When the UK’s new ‘privacy’ law comes into force

An image of a bill signed by the Prime Minister on Monday will be seen by many as an early indication of the UK government’s plans to introduce its own ‘privity’ legislation in 2018.

The Government’s proposed privacy bill will allow the government to compel companies to keep records of their customers’ online activity and to make it easier for them to monitor their customers online behaviour.

But the bill is expected to face opposition from civil liberties campaigners and privacy experts. 

In a bid to get the legislation through parliament, the government has already set out some details of how it will do this.

It is expected the bill will require a company to give customers access to their online activities, such as when they visit websites, when they use their mobile phones, or when they have social media accounts.

It will also require them to take a number of other steps to protect their data.

The bill will set out a number in terms of data retention periods and require that they retain a log of the data they collect and what it is.

It also says companies can no longer force users to store or share data without their permission, unless there is a good reason for doing so.

And the bill does not specify how long data retention will remain, or how long it can be retained.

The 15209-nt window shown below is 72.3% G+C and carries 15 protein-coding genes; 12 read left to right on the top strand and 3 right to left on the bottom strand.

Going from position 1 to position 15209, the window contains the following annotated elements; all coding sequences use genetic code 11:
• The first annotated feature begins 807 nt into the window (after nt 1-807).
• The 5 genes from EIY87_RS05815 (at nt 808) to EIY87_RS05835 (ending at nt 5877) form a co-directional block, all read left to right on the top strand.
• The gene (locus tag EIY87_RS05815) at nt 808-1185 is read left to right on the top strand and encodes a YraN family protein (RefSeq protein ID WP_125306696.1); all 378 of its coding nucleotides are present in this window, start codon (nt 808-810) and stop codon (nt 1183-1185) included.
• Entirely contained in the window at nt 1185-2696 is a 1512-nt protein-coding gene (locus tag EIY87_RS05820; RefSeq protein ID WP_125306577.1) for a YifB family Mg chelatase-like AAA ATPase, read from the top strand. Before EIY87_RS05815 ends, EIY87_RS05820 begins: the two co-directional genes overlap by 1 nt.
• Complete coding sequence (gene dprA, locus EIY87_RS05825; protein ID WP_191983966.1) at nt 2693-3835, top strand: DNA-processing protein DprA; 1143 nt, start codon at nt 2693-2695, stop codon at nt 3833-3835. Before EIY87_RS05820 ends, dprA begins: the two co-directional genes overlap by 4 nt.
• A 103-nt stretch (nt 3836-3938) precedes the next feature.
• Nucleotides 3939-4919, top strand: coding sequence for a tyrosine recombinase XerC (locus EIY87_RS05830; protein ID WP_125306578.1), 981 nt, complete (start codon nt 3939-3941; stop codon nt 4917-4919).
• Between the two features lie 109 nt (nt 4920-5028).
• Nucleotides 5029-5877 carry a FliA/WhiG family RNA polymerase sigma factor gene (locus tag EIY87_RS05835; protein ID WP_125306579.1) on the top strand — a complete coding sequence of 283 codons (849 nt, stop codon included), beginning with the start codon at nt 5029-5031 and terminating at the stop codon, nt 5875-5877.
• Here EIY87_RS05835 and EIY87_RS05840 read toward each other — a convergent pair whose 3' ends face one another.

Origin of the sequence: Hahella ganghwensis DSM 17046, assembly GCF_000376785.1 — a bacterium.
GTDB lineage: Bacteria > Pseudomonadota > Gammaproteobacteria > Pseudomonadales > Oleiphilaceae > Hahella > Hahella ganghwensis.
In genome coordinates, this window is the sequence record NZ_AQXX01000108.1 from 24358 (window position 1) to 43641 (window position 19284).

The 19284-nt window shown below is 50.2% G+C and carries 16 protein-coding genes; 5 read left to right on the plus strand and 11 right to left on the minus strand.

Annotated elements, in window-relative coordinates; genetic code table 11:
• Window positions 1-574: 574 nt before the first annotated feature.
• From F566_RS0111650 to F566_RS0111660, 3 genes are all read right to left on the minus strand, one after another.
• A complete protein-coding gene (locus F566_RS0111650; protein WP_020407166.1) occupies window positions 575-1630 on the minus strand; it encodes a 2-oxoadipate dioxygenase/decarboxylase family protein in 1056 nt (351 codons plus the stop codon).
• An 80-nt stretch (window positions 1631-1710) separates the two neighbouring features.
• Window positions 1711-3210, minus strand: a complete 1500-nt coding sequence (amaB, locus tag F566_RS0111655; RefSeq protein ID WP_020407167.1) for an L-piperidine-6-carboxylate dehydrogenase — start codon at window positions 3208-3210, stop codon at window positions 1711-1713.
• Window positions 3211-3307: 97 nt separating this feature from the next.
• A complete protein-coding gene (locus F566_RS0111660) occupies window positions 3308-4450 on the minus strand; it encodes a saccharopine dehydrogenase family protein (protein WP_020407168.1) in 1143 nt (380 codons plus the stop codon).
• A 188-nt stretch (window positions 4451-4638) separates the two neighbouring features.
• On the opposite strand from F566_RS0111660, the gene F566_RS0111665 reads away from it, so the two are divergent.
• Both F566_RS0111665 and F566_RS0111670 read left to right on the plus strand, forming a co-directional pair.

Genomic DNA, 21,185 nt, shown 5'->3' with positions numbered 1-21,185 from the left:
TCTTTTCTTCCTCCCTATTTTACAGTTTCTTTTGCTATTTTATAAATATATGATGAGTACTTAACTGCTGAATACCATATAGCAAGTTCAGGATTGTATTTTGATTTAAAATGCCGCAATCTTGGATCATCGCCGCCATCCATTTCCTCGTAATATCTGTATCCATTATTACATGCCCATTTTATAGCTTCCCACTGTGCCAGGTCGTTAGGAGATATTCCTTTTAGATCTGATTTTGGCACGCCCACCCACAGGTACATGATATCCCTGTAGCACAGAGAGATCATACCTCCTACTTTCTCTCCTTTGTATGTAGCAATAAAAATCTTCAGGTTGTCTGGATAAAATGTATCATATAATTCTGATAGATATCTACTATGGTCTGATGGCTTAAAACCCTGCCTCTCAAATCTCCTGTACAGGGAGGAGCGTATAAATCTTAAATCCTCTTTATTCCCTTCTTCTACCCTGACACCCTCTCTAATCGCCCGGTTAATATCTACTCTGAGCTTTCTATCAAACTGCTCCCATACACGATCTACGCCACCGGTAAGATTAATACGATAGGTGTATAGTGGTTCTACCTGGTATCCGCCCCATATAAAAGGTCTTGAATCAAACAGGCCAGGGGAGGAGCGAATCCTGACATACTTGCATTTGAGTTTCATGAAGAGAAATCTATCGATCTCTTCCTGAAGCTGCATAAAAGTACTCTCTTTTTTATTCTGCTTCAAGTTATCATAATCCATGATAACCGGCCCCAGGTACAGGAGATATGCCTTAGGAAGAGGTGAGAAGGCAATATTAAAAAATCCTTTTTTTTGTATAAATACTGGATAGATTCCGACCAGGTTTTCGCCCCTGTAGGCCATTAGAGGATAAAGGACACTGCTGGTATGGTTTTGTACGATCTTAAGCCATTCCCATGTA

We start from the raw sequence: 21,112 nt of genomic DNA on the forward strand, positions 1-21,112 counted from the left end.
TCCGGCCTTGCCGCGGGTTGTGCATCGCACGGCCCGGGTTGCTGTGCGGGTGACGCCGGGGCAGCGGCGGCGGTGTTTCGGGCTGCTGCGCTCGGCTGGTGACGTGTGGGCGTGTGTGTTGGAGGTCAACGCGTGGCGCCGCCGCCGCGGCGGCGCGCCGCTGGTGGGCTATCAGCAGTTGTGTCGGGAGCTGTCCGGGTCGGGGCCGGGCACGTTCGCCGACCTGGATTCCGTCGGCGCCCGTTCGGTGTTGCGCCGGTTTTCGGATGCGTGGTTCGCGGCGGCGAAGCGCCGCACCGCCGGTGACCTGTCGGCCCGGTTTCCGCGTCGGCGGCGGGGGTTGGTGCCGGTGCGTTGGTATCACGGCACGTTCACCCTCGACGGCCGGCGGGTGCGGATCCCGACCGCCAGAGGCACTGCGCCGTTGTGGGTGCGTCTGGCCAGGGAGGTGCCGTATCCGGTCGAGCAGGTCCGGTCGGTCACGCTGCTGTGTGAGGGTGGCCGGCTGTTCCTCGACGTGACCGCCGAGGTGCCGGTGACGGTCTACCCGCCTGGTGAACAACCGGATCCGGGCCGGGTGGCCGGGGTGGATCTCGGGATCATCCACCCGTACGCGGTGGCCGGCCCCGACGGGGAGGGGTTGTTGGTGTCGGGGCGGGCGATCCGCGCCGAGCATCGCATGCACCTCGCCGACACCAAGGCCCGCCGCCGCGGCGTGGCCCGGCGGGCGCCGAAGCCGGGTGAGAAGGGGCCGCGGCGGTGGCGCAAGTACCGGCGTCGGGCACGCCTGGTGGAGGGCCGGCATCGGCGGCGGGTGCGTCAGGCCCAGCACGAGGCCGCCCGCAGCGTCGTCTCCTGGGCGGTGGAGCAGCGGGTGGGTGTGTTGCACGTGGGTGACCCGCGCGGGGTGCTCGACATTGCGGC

The draft bill also includes some vague provisions that could be used to give companies the power to limit or block access to specific websites or services, for example.

The proposals are likely to face an uphill battle.

Civil liberties groups have already expressed concerns that the draft bill would undermine freedom of speech and would infringe on the privacy of individuals who use social media.

Last year, the UK Government’s privacy watchdog said that the bill would have a chilling effect on the freedom of expression online.

It said that “the draft bill contains a number related to internet service providers and social media sites” and that “social media services will be the most likely target” for this.

The UK’s Privacy Commissioner said that if the bill passed parliament it could be “an extraordinary blow to online privacy and security”. 

But privacy experts have warned that this bill would be “totally unnecessary” and would not protect consumers.

In an email to news.yahoo.com, a spokesperson for the Information Commissioner’s Office (ICO) said: “We will not be issuing any further guidance on the draft legislation.”

The ICO is also investigating whether the draft law will be compliant with EU rules on data retention.

The Information Commissioner is currently investigating whether there is sufficient information to support an appeal against the government’s decision to introduce the bill in the Commons.

It has previously been revealed that the Government will introduce its privacy legislation in the coming weeks.

The government has set out details of its proposed privacy legislation, including what types of information will be required to be retained, how long the data will be kept and the information to be shared. 

The draft legislation also states that it will be voluntary, meaning that if consumers choose not to comply with the new rules, the bill could be scrapped.